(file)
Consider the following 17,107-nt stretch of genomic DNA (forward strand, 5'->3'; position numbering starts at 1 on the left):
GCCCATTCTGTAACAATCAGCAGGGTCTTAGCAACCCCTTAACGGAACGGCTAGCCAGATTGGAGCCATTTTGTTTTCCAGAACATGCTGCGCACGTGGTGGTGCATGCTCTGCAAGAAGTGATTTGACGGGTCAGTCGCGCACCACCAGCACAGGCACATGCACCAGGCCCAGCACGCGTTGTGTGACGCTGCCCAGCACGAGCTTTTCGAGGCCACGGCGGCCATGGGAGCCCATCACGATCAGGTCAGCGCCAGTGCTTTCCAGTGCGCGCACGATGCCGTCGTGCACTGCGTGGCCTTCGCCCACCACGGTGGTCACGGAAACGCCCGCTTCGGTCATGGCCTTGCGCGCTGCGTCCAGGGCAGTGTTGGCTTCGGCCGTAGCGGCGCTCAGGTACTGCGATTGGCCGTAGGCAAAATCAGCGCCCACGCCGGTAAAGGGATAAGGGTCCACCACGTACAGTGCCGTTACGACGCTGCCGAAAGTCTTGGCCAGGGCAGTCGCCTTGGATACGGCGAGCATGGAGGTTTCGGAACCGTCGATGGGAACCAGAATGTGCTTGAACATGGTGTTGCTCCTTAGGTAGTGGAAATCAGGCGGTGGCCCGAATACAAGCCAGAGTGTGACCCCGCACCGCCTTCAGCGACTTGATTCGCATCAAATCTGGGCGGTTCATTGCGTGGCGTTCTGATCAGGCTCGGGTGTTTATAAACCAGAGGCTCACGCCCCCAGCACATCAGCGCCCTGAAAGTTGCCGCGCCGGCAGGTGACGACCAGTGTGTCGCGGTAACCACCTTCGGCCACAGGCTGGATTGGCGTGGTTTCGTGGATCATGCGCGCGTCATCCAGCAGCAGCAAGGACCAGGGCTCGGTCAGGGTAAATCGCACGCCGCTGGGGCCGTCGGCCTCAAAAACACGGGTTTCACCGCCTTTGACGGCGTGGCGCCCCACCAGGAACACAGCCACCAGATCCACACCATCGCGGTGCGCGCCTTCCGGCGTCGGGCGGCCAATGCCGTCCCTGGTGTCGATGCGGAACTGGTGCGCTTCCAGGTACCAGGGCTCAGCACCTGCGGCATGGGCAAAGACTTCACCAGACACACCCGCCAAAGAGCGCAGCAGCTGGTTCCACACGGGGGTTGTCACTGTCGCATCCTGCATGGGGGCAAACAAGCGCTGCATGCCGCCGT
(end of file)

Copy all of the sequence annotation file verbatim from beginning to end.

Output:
Consider the following 17,107-nt stretch of genomic DNA (forward strand, 5'->3'; position numbering starts at 1 on the left):
GCCCATTCTGTAACAATCAGCAGGGTCTTAGCAACCCCTTAACGGAACGGCTAGCCAGATTGGAGCCATTTTGTTTTCCAGAACATGCTGCGCACGTGGTGGTGCATGCTCTGCAAGAAGTGATTTGACGGGTCAGTCGCGCACCACCAGCACAGGCACATGCACCAGGCCCAGCACGCGTTGTGTGACGCTGCCCAGCACGAGCTTTTCGAGGCCACGGCGGCCATGGGAGCCCATCACGATCAGGTCAGCGCCAGTGCTTTCCAGTGCGCGCACGATGCCGTCGTGCACTGCGTGGCCTTCGCCCACCACGGTGGTCACGGAAACGCCCGCTTCGGTCATGGCCTTGCGCGCTGCGTCCAGGGCAGTGTTGGCTTCGGCCGTAGCGGCGCTCAGGTACTGCGATTGGCCGTAGGCAAAATCAGCGCCCACGCCGGTAAAGGGATAAGGGTCCACCACGTACAGTGCCGTTACGACGCTGCCGAAAGTCTTGGCCAGGGCAGTCGCCTTGGATACGGCGAGCATGGAGGTTTCGGAACCGTCGATGGGAACCAGAATGTGCTTGAACATGGTGTTGCTCCTTAGGTAGTGGAAATCAGGCGGTGGCCCGAATACAAGCCAGAGTGTGACCCCGCACCGCCTTCAGCGACTTGATTCGCATCAAATCTGGGCGGTTCATTGCGTGGCGTTCTGATCAGGCTCGGGTGTTTATAAACCAGAGGCTCACGCCCCCAGCACATCAGCGCCCTGAAAGTTGCCGCGCCGGCAGGTGACGACCAGTGTGTCGCGGTAACCACCTTCGGCCACAGGCTGGATTGGCGTGGTTTCGTGGATCATGCGCGCGTCATCCAGCAGCAGCAAGGACCAGGGCTCGGTCAGGGTAAATCGCACGCCGCTGGGGCCGTCGGCCTCAAAAACACGGGTTTCACCGCCTTTGACGGCGTGGCGCCCCACCAGGAACACAGCCACCAGATCCACACCATCGCGGTGCGCGCCTTCCGGCGTCGGGCGGCCAATGCCGTCCCTGGTGTCGATGCGGAACTGGTGCGCTTCCAGGTACCAGGGCTCAGCACCTGCGGCATGGGCAAAGACTTCACCAGACACACCCGCCAAAGAGCGCAGCAGCTGGTTCCACACGGGGGTTGTCACTGTCGCATCCTGCATGGGGGCAAACAAGCGCTGCATGCCGCCGT